Thursday, July 06, 2006

Can You Give it Away?

Today's Wall Street Journal (online subscription required) has an article in the Marketplace section by Nick Timiraos entitled "Free, Legal and Ignored." The article focuses on the new Napster in the university environment and the effort of universities to provide free access to music via Napster and other authorized services. Universities' interest in providing such services is not altruistic or pampering: they want to avoid lawsuits and preserve bandwith: at Vanderbilt University, a university official is quoting as saying the school saved $75,000 a year in network costs by providing the new Napster.

Still, according to the article, the response of students has been underwhelming, with some colleges dropping the service. The reasons for students' lack of interest vary; some programs do not permit retention of downloads after graduation: one student is quoted as saying "After I read that, I decided I didn't even want to try [the service]." Another student is quoted as saying "People still want to have a music collection. Music listeners like owning their music, not renting," a quaint sentiment considering how ownership usually comes about in such situations.

And then there is the 19% penetration of Macs and the 42% penetration of iPods. The chief information at Case Western Reserve University is quoted as saying "We were not in a position to offer an alternative to iTunes. The alternatives looked like they had more sizzle than steak." So maybe people will buy, after all, if the product is right. Indeed, today's Hollywood Reporter (p.6), reports "Looking at the entire sales picture - comprising physical albums, digital albums and digital tracks - overall sales to date this year have actually gained about one-tenth of a percentage point over the first six months of '05." Physical albums are reported to have dropped 12 million units, digital albums increased 8.2 million units, and digital tracks gained a whopping 122 million units, perhaps indicating the wave of the future.

Given the use of statistics in the Napster litigation on CD buying patterns in university areas, it might be interesting to conduct studies of universities which offered such services but then stopped.

7 comments:

Crosbie Fitch said...

There are two senses of 'own':

1)Possess legal title to

2)Enjoy unlimited control over

When people say they prefer to own music, it's probably primarily '2' that they go for. '1' is just a warm feeling - which students are happy to postpone until they can afford it.

Even today, DVDs are beginning to infringe the idea of '2', i.e. you may have legal title to the copies, but you don't have unlimited control over their performance.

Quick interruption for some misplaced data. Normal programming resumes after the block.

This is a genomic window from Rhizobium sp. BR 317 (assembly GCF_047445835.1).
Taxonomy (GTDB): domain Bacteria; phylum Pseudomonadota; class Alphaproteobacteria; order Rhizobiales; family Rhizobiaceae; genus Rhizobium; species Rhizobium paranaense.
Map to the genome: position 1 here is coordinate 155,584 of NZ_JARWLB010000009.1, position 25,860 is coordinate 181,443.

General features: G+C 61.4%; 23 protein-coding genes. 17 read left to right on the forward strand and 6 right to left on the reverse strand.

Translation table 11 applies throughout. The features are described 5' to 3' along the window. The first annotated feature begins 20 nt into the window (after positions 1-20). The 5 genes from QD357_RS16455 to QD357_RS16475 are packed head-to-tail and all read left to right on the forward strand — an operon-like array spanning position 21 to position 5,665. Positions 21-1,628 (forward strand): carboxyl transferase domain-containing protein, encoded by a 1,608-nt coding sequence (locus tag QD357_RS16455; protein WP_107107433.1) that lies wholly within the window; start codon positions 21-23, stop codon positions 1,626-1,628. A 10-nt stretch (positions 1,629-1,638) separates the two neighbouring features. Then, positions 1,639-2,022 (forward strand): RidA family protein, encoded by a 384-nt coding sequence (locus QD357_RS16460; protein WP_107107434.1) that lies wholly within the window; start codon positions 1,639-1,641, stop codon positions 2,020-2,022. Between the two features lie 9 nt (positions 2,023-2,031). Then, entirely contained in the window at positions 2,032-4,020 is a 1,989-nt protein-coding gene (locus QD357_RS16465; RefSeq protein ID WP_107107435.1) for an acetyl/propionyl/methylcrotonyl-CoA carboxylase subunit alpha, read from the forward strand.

Hah. What am I saying? You don't even have legal title to the copies, but merely a license to their performance.

Anonymous said...

crosbie--
No, that last point is untrue AFAIK. I've really never heard anyone who actually publishes on DVD even make that argument, at least with regard to ordinary copies sold to customers through the regular retail channels, etc.

William Patry said...

I have assumed students meant it is "their" to keep forever and do whatever they want with it.

Tom said...

I just found out about a service called emusic.com, which specializes in indy music, blues and jazz. You can download the actual Mp3.

It sounds like universities can make better use of this service than they could of the new Napster.

William Patry said...

Tom:
I like you taste in music.

Anonymous said...

check out MP3Lizard.com it's 'run' by the same folks at Afterdawn.com

Marc Freedman said...

William,

Look at the week to week trend compared to last year on music industry sales to see where it's heading. The wave of the future is not pretty. See "The Sky is Falling: Is the Record Industry Ready to Face the Music?" at http://tinyurl.com/kkdyv.

Few people are surprised at disappointing music subscription sales on campus. Unfortunately, that also does not lead to a pretty future.

As I wrote at http://tinyurl.com/gwy5v , "colleges are an ideal venue for music services with benefits for everyone. Administrators avoid recording industry lawsuits. IT budgets save on huge P2P bandwidth charges. Students are easily and inexpensively marketed to through the college. Music fees are conveniently bundled in student services. Students get low pricing through volume discounts.

If RIAA-authorized music services with DRM can't succeed in a friendly environment place like schools, they have little chance with the general public."

Marc Freedman
P2P Insider's Weblog http://www.p2p-weblog.com